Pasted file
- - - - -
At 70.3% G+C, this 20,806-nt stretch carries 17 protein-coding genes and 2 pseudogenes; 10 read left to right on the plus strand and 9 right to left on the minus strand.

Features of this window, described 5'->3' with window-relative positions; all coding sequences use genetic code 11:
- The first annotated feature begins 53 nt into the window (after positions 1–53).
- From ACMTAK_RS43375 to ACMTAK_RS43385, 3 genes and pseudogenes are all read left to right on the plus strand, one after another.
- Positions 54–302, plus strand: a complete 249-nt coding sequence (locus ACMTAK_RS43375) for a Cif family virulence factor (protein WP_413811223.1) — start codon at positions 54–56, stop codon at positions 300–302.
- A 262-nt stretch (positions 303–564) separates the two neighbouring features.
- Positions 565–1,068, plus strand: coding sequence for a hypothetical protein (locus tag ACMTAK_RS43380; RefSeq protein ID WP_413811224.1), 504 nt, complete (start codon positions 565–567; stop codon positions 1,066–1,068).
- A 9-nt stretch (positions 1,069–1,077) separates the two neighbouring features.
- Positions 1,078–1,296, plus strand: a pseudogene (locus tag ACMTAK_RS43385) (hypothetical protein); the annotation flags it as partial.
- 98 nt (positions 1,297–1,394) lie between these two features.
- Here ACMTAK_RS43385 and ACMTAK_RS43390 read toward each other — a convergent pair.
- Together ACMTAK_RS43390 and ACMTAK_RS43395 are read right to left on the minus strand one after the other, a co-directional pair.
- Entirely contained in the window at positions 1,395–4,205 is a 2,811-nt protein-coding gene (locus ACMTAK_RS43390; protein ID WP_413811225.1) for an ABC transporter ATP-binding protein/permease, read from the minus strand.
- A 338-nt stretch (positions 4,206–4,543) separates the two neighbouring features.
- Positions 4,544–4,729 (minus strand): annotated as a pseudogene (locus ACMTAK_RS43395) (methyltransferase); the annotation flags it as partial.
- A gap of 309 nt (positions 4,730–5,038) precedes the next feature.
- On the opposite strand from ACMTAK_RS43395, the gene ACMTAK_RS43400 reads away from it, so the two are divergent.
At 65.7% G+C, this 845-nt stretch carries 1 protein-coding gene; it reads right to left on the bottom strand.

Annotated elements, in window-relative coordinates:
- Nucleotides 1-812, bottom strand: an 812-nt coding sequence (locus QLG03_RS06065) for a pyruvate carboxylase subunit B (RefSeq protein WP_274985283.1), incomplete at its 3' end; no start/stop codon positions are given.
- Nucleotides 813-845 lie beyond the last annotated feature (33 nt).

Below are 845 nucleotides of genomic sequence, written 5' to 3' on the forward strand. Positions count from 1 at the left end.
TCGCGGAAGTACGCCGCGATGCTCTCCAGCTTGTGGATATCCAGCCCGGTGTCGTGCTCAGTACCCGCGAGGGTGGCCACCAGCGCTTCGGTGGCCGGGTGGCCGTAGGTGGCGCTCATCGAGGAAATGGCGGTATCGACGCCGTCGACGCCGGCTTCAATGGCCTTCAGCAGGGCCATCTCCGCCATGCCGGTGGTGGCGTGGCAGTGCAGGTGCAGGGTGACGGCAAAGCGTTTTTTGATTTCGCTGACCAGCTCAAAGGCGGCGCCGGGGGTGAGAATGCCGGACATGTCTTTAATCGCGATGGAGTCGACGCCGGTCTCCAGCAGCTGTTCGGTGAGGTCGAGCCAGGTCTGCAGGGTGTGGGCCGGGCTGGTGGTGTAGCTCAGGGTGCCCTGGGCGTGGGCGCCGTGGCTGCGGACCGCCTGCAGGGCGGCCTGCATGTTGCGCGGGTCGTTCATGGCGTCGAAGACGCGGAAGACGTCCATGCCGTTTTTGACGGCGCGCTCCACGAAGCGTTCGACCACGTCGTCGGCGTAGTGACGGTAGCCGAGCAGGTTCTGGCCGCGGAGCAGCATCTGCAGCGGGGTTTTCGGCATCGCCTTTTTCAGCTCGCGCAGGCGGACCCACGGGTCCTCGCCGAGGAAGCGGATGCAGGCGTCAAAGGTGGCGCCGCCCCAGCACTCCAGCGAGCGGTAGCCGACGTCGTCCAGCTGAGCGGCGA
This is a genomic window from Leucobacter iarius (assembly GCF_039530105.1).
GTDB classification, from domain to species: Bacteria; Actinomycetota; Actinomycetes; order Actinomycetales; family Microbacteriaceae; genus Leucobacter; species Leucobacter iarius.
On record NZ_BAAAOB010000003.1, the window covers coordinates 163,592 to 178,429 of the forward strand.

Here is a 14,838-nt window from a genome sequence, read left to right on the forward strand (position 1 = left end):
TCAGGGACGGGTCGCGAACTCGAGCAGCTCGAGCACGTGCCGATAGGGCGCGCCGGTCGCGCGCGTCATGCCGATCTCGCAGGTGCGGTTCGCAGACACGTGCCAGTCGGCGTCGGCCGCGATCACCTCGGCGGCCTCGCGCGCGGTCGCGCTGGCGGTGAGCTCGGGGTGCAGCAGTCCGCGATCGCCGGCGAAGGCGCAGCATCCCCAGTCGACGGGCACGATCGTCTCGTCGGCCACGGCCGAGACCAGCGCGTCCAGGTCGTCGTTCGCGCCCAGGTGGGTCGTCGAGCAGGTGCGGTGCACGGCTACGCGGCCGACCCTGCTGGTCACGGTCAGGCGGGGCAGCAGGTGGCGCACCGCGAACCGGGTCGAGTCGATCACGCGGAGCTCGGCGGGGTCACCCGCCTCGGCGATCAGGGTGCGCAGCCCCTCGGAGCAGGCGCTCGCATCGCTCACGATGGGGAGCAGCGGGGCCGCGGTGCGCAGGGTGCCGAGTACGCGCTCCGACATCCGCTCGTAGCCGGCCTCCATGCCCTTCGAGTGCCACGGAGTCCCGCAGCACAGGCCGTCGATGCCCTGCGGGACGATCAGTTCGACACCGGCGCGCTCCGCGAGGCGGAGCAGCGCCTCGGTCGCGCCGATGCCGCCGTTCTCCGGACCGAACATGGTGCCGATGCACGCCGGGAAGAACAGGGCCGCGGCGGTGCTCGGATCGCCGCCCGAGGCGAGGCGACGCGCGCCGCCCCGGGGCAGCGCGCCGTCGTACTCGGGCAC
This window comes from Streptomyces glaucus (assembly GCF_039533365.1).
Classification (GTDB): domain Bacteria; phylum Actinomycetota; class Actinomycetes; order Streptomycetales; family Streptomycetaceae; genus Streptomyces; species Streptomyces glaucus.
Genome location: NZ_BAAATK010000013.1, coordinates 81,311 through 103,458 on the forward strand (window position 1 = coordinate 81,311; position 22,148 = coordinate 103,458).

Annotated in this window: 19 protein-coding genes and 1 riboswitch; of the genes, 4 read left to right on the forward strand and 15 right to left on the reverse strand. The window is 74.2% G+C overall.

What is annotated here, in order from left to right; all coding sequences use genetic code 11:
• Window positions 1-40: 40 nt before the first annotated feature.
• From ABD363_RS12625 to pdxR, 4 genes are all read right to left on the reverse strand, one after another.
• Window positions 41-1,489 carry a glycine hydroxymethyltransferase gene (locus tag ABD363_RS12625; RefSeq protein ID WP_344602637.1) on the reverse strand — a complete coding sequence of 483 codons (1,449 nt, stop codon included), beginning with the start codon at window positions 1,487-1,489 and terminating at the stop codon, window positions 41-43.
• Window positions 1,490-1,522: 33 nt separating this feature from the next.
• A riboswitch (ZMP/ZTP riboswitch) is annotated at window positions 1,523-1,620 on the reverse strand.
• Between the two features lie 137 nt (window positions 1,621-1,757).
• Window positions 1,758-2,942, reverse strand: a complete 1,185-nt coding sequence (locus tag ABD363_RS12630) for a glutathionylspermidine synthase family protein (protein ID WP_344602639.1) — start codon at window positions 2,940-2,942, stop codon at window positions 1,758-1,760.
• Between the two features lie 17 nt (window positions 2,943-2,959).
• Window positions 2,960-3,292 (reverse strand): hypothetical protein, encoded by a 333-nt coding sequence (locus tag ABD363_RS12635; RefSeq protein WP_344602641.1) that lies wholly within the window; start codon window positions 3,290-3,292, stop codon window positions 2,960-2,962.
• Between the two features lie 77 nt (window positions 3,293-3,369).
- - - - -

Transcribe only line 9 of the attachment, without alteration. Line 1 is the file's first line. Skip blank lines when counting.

- Positions 1,078–1,296, plus strand: a pseudogene (locus tag ACMTAK_RS43385) (hypothetical protein); the annotation flags it as partial.